NOvA and Neutrinos

Yesterday’s Grauniad blog post by Jon Butterworth about neutrino physics reminded me that I forgot to post about an important milestone in the development of the NOvA Experiment which involves several members of the Department of Physics and Astronomy in the School of Mathematical and Physical Sciences here at the University of Sussex. Here’s the University of Sussex’s press release on the subject, which came out a couple of weeks ago.

The NOvA experiment consists of two enormous  particle detectors, one at the Fermi National Accelerator Laboratory “Fermilab” near Chicago and the other in Minnesota. The neutrinos are actually generated  at Fermilab; the particle beam is then aimed  at the detectors the, one near the source at Fermilab, and the other in Ash River, Minnesota, near the Canadian border. The particles, sent in their billions every couple of seconds, complete the 500-mile trip in less than three milliseconds.

The point is that the experiment has managed for the first time to actually detect neutrinos through the 500 miles of rock separating the two ends of the experiment. This is obviously just a first step, but it’s equally obviously a crucial one.

Colleagues from Sussex University are strongly involved in  calibrating and fine-tuning the detector, which produces light when particles pass through it. Dr Abbey Waldron and PhD student Luke Vinton have developed a calibration procedure that uses known properties of  muons to calibrate precise measurements of the neutrinos, which are less well understood.  The detector sees 200,000 particle interactions a second, produced by cosmic rays bombarding the atmosphere, and scientists can’t record every single one. Sussex’s Dr Matthew Tamsett has developed a trigger algorithm that searches for events that look like neutrinos among the billions of other particle interactions.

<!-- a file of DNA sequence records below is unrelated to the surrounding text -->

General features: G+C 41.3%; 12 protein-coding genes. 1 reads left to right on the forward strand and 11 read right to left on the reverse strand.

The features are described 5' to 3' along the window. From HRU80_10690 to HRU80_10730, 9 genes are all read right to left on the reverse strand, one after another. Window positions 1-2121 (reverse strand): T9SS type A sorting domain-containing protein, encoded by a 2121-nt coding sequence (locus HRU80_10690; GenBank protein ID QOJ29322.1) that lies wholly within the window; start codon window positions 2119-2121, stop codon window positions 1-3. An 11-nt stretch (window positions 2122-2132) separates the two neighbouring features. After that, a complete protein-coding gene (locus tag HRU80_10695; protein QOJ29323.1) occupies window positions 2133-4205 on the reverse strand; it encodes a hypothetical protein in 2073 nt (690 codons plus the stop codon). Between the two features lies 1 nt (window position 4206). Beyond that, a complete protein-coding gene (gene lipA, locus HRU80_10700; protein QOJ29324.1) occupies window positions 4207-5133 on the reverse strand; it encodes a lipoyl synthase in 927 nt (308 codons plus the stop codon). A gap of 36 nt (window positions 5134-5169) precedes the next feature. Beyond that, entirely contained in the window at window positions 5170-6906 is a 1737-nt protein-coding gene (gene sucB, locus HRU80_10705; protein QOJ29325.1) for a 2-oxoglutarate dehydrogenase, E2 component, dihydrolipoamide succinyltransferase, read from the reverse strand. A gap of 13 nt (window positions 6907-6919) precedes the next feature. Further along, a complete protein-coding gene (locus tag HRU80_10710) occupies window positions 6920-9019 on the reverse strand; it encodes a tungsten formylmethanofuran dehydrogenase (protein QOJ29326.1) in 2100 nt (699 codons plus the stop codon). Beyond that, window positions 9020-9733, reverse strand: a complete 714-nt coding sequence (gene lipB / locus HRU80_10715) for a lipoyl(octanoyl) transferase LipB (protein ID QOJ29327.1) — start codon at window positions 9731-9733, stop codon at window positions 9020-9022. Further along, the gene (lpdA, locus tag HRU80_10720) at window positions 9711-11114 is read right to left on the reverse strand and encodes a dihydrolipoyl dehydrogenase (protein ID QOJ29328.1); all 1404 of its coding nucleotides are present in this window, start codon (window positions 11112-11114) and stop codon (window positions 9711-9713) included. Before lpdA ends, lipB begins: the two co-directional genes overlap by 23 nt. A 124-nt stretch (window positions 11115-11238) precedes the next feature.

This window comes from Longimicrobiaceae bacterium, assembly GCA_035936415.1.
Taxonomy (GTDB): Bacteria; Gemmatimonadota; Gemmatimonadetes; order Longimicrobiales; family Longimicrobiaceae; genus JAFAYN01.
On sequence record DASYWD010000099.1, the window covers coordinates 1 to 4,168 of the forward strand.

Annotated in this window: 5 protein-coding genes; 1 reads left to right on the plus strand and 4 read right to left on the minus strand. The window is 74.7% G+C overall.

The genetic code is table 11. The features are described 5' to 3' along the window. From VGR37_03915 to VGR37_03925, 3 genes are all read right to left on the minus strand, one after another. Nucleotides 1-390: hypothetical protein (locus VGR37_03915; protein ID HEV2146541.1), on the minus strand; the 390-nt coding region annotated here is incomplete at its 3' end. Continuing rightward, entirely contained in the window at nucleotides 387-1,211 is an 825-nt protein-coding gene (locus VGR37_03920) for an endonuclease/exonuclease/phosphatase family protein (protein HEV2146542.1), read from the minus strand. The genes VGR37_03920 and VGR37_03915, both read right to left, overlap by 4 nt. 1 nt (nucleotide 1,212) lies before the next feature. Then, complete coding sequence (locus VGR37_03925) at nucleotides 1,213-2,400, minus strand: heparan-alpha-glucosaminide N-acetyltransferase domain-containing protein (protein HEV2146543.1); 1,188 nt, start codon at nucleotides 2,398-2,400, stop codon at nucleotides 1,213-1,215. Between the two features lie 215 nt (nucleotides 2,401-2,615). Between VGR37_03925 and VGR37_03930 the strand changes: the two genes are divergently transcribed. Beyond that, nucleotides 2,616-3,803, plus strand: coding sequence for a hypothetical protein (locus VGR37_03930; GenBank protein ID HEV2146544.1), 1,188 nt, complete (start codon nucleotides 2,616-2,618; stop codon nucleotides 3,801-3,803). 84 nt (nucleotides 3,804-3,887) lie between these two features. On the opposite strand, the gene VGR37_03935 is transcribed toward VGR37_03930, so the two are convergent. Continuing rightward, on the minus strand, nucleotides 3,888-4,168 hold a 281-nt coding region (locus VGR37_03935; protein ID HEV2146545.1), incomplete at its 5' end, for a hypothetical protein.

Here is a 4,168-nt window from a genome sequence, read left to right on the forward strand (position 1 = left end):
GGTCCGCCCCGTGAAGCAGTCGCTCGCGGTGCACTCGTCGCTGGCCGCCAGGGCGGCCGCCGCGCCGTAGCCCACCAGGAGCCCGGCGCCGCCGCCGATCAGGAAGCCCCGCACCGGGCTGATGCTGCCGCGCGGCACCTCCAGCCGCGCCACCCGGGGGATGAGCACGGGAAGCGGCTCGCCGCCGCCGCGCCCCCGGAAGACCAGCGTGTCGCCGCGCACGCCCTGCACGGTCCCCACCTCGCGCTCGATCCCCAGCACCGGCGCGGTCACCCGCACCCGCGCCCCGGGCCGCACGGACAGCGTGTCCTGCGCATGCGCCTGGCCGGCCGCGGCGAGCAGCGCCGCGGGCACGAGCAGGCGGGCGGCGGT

Neutrino physics is an interesting subject to someone like me, who isn’t really a particle physicist. My impression of the field is that was fairly moribund until 1998 when the first measurement of atmospheric neutrino oscillations was announced. All of a sudden there was evidence that neutrinos can’t all be massless (as many of us had long assumed, at least as far as lecturing was concerned).  Now the humble neutrino is the subject of intense experimental activity, not only in the USA and UK but all around the world in a way that would have been difficult to predict twenty years ago.

But then, as the physicist Niels Bohr famously observed, “Prediction is very difficult. Especially about the future.”

10 Responses to “NOvA and Neutrinos”

  1. Anton Garrett Says: